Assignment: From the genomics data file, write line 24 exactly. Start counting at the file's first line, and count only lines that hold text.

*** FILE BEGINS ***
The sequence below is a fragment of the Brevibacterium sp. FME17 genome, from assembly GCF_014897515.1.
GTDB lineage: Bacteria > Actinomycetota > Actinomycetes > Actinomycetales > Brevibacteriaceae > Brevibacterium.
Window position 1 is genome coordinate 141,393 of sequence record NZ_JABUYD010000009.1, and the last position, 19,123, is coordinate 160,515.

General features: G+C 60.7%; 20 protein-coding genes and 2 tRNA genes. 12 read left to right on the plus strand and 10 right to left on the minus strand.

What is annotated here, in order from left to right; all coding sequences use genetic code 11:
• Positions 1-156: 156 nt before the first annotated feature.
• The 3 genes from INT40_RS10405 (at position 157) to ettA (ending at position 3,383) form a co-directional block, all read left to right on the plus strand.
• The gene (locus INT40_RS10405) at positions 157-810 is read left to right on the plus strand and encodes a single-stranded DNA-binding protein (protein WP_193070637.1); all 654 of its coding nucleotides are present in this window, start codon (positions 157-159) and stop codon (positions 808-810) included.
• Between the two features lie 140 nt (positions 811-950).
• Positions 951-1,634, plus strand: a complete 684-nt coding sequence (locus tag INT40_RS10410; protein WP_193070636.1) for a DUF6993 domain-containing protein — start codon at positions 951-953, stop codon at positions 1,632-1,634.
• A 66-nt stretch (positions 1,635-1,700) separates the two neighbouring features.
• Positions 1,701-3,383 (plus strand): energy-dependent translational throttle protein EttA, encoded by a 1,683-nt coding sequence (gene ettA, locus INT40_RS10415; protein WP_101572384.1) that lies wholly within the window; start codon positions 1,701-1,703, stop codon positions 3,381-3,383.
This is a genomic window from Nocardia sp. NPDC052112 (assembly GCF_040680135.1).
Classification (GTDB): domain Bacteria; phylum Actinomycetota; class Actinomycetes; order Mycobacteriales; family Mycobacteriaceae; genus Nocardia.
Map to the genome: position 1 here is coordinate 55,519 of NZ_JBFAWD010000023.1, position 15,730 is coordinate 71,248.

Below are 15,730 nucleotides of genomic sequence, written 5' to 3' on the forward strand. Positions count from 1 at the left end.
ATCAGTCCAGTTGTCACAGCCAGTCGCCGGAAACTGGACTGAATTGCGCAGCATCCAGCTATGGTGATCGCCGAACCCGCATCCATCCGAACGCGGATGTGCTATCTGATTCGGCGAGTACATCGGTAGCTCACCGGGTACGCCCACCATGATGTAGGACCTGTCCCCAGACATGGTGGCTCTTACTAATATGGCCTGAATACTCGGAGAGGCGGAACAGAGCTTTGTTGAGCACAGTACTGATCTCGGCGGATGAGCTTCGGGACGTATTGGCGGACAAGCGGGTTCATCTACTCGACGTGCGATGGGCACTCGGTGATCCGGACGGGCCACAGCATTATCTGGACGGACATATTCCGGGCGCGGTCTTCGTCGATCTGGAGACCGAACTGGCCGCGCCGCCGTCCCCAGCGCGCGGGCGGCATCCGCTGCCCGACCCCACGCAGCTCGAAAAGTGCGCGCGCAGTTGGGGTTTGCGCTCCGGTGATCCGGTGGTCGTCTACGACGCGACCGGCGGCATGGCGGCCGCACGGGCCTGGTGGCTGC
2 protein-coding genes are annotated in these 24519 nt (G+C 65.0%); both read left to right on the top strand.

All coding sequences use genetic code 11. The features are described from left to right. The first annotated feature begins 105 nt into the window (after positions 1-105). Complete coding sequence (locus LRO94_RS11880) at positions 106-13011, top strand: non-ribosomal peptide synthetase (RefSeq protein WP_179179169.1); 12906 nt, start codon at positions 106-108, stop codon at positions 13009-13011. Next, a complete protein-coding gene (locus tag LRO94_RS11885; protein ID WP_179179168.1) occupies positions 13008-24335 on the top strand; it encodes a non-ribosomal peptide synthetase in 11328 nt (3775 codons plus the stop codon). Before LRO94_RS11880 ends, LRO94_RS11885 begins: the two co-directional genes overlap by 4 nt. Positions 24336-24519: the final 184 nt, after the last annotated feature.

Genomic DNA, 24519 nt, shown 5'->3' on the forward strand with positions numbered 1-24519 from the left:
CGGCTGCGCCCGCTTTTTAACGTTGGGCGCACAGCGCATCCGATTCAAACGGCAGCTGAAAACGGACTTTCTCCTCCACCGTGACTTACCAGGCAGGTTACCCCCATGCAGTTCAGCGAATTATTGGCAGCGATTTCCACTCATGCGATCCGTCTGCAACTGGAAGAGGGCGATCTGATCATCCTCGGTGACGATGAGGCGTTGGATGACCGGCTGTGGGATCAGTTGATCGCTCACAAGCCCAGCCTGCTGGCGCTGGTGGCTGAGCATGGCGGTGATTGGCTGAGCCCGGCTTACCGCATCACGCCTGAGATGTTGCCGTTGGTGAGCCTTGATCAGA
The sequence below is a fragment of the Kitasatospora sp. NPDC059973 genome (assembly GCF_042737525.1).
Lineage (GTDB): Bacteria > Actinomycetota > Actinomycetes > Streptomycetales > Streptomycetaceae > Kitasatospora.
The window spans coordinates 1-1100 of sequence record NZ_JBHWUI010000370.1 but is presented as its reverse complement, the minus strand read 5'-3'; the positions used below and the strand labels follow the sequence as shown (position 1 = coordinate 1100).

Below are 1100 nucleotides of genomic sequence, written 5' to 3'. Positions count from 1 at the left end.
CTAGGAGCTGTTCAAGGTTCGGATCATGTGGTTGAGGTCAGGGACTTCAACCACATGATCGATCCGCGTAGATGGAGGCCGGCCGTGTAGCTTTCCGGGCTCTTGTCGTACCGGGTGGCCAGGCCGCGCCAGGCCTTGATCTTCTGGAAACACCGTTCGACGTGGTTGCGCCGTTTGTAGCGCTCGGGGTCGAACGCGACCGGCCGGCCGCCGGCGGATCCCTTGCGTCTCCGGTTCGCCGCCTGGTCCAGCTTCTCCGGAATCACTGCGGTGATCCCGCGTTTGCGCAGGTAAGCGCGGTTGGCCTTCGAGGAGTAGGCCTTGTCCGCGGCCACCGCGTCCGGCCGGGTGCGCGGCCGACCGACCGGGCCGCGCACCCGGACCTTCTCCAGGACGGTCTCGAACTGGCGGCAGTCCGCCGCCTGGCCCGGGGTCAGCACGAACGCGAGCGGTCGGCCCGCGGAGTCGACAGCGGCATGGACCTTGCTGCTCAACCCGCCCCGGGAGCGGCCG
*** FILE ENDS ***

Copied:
The window spans coordinates 1-1100 of sequence record NZ_JBHWUI010000370.1 but is presented as its reverse complement, the minus strand read 5'-3'; the positions used below and the strand labels follow the sequence as shown (position 1 = coordinate 1100).